Assorted content for your Sunday reading.
- The Tyee's recent series on important sources of inequality is well worth a read, as Emily Fister interviews Andrew Longhurst
about precarious work and Sylvia Fuller
about the role of motherhood.
- David Cole asks
just how corrupt U.S. politics have become, while Frances O'Grady observes
that U.K workers don't believe for a second that their employer can't afford to pay living wages. Robert Reich sees
Detroit as a prime example of wealthy individuals shirking their responsibility to pay for the public goods they enjoy. And Joseph Stiglitz notes
that gross imbalances in political influence result in markets and other institutions serving only the privileged few rather than the general public:
What we have been observing – wage stagnation
and rising inequality
, even as wealth increases – does not reflect the workings of a normal market economy, but of what I call “ersatz capitalism.” The problem may not be with how markets should
or do work, but with our political system, which has failed to ensure that markets are competitive, and has designed rules that sustain distorted markets in which corporations and the rich can (and unfortunately do) exploit everyone else.
Markets, of course, do not exist in a vacuum. There have
to be rules of the game, and these are established through political processes. High levels of economic inequality in countries like the US and, increasingly, those that have followed its economic model, lead to political inequality. In such a system, opportunities for economic advancement become unequal as well, reinforcing low levels of social mobility.
Thus, Piketty’s forecast of still higher levels of inequality does not reflect the inexorable laws of economics. Simple changes – including higher capital-gains and inheritance taxes, greater spending to broaden access to education, rigorous enforcement of anti-trust laws, corporate-governance reforms that circumscribe executive pay, and financial regulations that rein in banks’ ability to exploit the rest of society – would reduce inequality and increase equality of opportunity markedly.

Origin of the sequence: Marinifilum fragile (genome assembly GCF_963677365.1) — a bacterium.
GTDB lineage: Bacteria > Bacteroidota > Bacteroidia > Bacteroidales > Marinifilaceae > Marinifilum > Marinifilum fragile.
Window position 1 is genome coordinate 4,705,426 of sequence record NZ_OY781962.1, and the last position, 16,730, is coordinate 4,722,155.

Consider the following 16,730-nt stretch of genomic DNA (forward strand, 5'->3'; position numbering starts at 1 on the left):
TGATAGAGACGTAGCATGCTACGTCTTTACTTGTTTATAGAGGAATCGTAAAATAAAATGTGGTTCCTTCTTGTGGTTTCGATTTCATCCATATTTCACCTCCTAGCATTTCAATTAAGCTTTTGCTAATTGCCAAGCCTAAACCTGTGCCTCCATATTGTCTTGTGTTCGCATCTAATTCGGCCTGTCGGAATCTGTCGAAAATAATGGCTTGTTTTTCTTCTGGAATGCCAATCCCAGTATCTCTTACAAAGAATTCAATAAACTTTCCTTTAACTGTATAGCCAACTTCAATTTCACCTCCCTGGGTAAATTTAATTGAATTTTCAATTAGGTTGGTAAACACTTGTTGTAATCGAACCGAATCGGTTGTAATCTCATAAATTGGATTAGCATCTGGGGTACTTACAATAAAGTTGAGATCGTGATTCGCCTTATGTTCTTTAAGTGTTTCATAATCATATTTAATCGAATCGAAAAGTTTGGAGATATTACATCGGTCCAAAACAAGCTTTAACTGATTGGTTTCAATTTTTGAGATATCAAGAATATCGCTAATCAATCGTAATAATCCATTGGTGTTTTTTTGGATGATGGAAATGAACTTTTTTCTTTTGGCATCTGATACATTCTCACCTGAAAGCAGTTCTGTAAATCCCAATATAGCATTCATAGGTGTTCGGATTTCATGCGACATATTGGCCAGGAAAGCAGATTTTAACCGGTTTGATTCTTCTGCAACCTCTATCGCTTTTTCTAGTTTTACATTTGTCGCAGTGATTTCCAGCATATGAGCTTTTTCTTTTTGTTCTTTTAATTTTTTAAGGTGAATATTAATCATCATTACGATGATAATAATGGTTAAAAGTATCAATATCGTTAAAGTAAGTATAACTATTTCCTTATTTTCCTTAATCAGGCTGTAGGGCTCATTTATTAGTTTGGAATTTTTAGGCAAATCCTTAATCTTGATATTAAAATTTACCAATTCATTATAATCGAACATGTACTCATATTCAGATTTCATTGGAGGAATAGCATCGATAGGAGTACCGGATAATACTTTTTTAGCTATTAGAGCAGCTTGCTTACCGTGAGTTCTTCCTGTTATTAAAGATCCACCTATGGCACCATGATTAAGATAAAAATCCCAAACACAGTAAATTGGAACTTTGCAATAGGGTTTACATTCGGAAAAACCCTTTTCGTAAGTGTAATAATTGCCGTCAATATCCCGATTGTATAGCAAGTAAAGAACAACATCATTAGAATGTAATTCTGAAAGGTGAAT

If we get the rules of the game right, we might even be able to restore the rapid and shared
economic growth that characterized the middle-class societies of the mid-twentieth century. The main question confronting us today is not really about capital in the twenty-first century. It is about democracy in the twenty-first century.- On the bright side, people can generally recognize corruption where it exists, as Thomas Frank points out
what happens when corporate scams are put to the test in court: a California jury refused to accept a prosecution argument that mortgage lenders cared whether loan applications were accurate (in a trial aimed only at punishing borrowers while painting banks as victims). But Yves Smith makes clear
that the greediest of the greedy are only getting more insistent on securing perpetually larger rents over growth in equity.
- Alison writes
that a botched war after he first tried to push Canadian troops to Iraq over public objections, Stephen Harper has finally managed to get that done - while scrupulously ignoring any of the lessons that should be obvious from the U.S.' previous disastrous stay. And Peter Bergman and David Sterman observe
that the politicians shrieking
about North Americans being recruited into foreign fighting forces are doing so without any basis in reality.
- Finally, Michael Spratt slams
the Cons' counterproductive spin on crime:
How can a government so keen to combat lawlessness make such a botch of its own laws? How can a government composed of law-and-order types be so astoundingly ignorant of how the law actually works?
The answer seems obvious: This government doesn’t really care about fighting crime, about victims, about respecting our most fundamental law — the Constitution. What they do care about is politics — and for Stephen Harper, wrapping himself in his crime-fighter cape is a lot more important than passing laws that work, or make sense.
That the Conservatives are indifferent to the pursuit of justice is something demonstrated by their actions, not their words. They cut the Department of Justice’s research budget by $1.2 million. According to an internal government report, the Justice Department’s research budget was slashed just as an internal report for the deputy minister was warning its findings “may run contrary to government direction” and have “at times left the impression that research is undermining government decisions” and is not “aligned with government or departmental priorities.”
Why stop at suppressing the dissenting opinions of the experts when you can stifle them altogether?